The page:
An Inventory of the Historical Monuments in Middlesex. Originally published by His Majesty's Stationery Office, London, 1937.

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'Harlington', An Inventory of the Historical Monuments in Middlesex, (London, 1937), pp. 58-60. British History Online https://www.british-history.ac.uk/rchme/middx/pp58-60 [accessed 14 June 2024].

. "Harlington", in An Inventory of the Historical Monuments in Middlesex, (London, 1937) 58-60. British History Online, accessed June 14, 2024, https://www.british-history.ac.uk/rchme/middx/pp58-60.

. "Harlington", An Inventory of the Historical Monuments in Middlesex, (London, 1937). 58-60. British History Online. Web. 14 June 2024, https://www.british-history.ac.uk/rchme/middx/pp58-60.

In this section


(O.S. 6 in. (a)XV, S.W. (b)XX, N.W.)

Harlington is a parish and village 5 m. S.E. of Uxbridge. The church is the principal monument.


b(1) Parish Church of St. Peter and St. Paul (Plate 4) stands near the middle of the parish. The walls are of flint rubble with some iron-stone conglomerate and the dressings are of Reigate stone; the roofs are tiled. The Nave was built about the middle of the 12th century. The Chancel was added or re-built c. 1340 and the West Tower is a late 15th-century addition; the South Porch was added early in the 16th century. The tower was restored in 1867 and the church in 1880 when the North Aisle was added.

The S. doorway is a good example of 12th-century work and among the fittings the Easter Sepulchre and the font are noteworthy.

Architectural Description—The Chancel (22¼ ft. by 15½ ft.) has an E. window, all modern except the 14th-century splays and rear-arch and two head-stops re-set on the outside; in the gable is a small trefoiled opening. In the N. wall are two partly restored 14th-century windows each of three trefoiled ogee lights with tracery in a two-centred head with a moulded label and headstops; the second window is not visible internally and below it is a modern opening to the organ-chamber. In the S. wall are two similar windows, the western partly restored. The chancel-arch is modern.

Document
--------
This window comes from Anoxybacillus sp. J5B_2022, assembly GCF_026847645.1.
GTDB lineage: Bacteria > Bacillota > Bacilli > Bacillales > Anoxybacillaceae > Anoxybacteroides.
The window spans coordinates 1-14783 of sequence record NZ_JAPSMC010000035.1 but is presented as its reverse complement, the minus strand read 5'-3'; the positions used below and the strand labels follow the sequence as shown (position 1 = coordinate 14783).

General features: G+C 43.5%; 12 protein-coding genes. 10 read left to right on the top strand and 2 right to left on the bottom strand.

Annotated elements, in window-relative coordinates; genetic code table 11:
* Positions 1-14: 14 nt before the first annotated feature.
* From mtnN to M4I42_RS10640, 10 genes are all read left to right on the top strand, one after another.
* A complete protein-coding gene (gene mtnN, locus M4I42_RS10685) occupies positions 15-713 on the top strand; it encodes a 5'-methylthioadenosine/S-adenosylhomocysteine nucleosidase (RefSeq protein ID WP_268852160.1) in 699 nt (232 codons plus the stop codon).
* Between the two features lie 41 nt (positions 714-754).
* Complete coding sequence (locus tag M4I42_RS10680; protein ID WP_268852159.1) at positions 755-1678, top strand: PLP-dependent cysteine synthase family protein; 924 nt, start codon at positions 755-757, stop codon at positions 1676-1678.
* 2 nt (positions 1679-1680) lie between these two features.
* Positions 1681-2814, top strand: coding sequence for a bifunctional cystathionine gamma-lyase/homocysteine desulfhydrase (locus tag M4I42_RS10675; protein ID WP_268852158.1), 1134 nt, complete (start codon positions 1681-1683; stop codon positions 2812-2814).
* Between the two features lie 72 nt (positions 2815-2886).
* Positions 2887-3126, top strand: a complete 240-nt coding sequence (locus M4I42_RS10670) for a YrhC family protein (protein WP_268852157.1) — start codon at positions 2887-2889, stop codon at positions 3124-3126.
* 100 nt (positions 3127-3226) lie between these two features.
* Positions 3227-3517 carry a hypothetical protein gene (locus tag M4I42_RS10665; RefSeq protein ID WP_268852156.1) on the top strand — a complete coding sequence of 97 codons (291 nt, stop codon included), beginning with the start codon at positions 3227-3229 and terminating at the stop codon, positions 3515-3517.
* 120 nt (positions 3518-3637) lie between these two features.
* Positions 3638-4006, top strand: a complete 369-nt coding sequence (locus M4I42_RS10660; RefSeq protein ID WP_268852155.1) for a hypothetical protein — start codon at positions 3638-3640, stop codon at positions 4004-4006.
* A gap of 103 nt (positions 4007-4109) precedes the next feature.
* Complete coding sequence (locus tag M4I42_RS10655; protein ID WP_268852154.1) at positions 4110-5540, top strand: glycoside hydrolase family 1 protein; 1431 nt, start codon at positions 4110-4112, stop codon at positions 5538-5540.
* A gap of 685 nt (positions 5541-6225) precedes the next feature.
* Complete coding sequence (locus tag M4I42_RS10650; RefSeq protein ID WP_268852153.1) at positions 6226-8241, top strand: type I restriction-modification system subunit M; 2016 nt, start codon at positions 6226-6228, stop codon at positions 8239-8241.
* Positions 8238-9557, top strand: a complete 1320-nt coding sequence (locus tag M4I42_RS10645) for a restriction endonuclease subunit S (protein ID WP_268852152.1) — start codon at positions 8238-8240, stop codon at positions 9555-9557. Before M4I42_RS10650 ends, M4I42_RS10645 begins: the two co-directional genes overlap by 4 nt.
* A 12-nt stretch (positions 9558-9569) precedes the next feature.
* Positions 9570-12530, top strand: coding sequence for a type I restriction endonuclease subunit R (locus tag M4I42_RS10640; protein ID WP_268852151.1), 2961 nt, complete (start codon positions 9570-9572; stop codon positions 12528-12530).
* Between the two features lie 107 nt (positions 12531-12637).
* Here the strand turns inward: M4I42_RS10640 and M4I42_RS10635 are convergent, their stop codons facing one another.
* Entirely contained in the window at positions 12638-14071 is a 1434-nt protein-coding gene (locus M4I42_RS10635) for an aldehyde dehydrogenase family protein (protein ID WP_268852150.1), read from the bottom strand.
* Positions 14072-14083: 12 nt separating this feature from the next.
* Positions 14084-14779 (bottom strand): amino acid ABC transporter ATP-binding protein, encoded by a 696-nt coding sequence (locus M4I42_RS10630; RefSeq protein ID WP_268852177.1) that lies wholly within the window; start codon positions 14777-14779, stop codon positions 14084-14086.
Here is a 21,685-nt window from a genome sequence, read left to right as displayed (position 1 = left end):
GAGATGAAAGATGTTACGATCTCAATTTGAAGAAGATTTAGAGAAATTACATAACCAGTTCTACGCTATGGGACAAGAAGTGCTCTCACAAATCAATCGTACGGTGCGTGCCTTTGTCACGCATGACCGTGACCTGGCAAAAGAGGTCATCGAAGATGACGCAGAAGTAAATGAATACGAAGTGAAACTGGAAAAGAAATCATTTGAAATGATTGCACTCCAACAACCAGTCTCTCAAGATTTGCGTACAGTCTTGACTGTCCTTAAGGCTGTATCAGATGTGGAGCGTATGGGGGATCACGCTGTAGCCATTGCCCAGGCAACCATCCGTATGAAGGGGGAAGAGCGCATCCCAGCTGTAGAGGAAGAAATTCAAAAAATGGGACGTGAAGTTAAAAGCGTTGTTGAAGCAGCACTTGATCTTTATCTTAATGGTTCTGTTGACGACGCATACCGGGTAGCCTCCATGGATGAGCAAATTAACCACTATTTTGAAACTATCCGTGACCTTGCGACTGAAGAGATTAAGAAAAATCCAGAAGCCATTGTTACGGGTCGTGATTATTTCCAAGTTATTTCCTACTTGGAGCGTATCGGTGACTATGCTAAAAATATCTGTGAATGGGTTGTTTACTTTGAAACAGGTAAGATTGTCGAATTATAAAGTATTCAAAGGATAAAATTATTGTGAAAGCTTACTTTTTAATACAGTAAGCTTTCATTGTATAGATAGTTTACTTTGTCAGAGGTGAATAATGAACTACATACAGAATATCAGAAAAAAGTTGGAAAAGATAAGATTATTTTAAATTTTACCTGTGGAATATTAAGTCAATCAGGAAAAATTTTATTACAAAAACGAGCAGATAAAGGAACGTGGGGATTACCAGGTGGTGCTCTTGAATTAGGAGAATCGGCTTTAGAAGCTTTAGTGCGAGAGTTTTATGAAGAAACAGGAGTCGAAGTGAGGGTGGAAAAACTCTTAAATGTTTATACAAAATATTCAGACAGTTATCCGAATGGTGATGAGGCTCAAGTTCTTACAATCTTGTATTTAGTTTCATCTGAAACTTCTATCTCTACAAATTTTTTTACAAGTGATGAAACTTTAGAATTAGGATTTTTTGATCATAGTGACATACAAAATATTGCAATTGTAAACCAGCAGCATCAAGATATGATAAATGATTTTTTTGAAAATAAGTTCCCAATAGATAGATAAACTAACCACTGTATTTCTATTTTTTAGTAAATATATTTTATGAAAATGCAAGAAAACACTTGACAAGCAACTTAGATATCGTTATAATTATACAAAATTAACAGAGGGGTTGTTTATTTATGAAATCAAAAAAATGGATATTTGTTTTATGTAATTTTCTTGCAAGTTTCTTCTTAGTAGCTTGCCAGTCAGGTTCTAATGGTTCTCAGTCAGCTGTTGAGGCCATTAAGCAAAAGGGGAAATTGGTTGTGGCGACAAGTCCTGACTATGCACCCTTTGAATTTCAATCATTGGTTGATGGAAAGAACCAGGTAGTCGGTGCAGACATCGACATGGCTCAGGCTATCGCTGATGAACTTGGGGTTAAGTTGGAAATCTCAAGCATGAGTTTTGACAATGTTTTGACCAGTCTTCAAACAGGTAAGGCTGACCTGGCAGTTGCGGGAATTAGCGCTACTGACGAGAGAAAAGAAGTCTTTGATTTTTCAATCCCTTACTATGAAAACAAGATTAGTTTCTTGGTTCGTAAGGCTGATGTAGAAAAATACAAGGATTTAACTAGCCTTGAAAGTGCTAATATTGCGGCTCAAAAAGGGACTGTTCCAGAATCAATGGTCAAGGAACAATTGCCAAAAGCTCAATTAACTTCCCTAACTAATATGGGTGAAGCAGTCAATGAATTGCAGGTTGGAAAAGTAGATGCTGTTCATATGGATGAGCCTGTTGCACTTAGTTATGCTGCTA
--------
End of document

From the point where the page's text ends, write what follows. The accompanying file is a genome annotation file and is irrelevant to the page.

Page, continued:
The Nave (44¾ ft. by 20 ft.) has a modern N. arcade. In the S. wall are two windows, the eastern of late 14th-century date, partly restored and of two cinque-foiled lights with a quatrefoil in a two-centred head with a modern label; the western window is a single round-headed light of the 12th century enlarged in the 16th century. The partly restored 12th-century S. doorway (Plates 134, 6) has a round arch of four orders with a label enriched with linked roundels; the innermost order is plain and continued down the jambs; the second order has cheveron-ornament and the third an enriched roll and beak-head ornament in the form of lions' heads; both these orders spring from restored shafts with old foliated or scalloped capitals and enriched abaci; the outermost order has embattled ornament continued on the jambs below the enriched impost and flanked by outer enriched shafts below the label.

Harlington - Parish Church of St. Peter and St. Paul

The North Aisle is modern but incorporates some re-set old features; in the E. wall is an early 16th-century doorway with hollow-chamfered jambs and four-centred arch; in the N. wall is a much restored and enlarged 12th-century window of one round-headed light and a 14th-century doorway with chamfered jambs and segmental-pointed arch; in the W. wall is a window similar to the S.E. window in the nave.

The West Tower (12½ ft. square) is of late 15th-century date and of two stages and three storeys with an embattled parapet and a N.E. turret rising above it. The two-centred tower-arch is of two moulded orders, the outer continuous and the inner springing from attached shafts with moulded capitals and bases. In the S. wall is a modern window. The W. doorway, restored in cement, has moulded jambs and two-centred arch in a square head with a label and traceried spandrels enclosing shields; the W. window, also restored in cement, is of three cinque-foiled lights with vertical tracery in a two-centred head. The second storey has a small restored light in the S. and W. walls. The bell-chamber has, in each wall, a restored window of two pointed lights in a square head with a label.

The South Porch (Plate 7) is a reconstructed early 16th-century timber structure on modern dwarf brick walls; it is of two bays and the outer entrance has moulded posts and four-centred arch in a square head with pierced spandrels; flanking it on each side are two open lights with four-centred heads. Each bay of the sides has three similar lights. The three roof-trusses were of queen-post type with collar-beams but the innermost truss has been cut away; the middle truss has braces with foiled spandrels enclosing shields.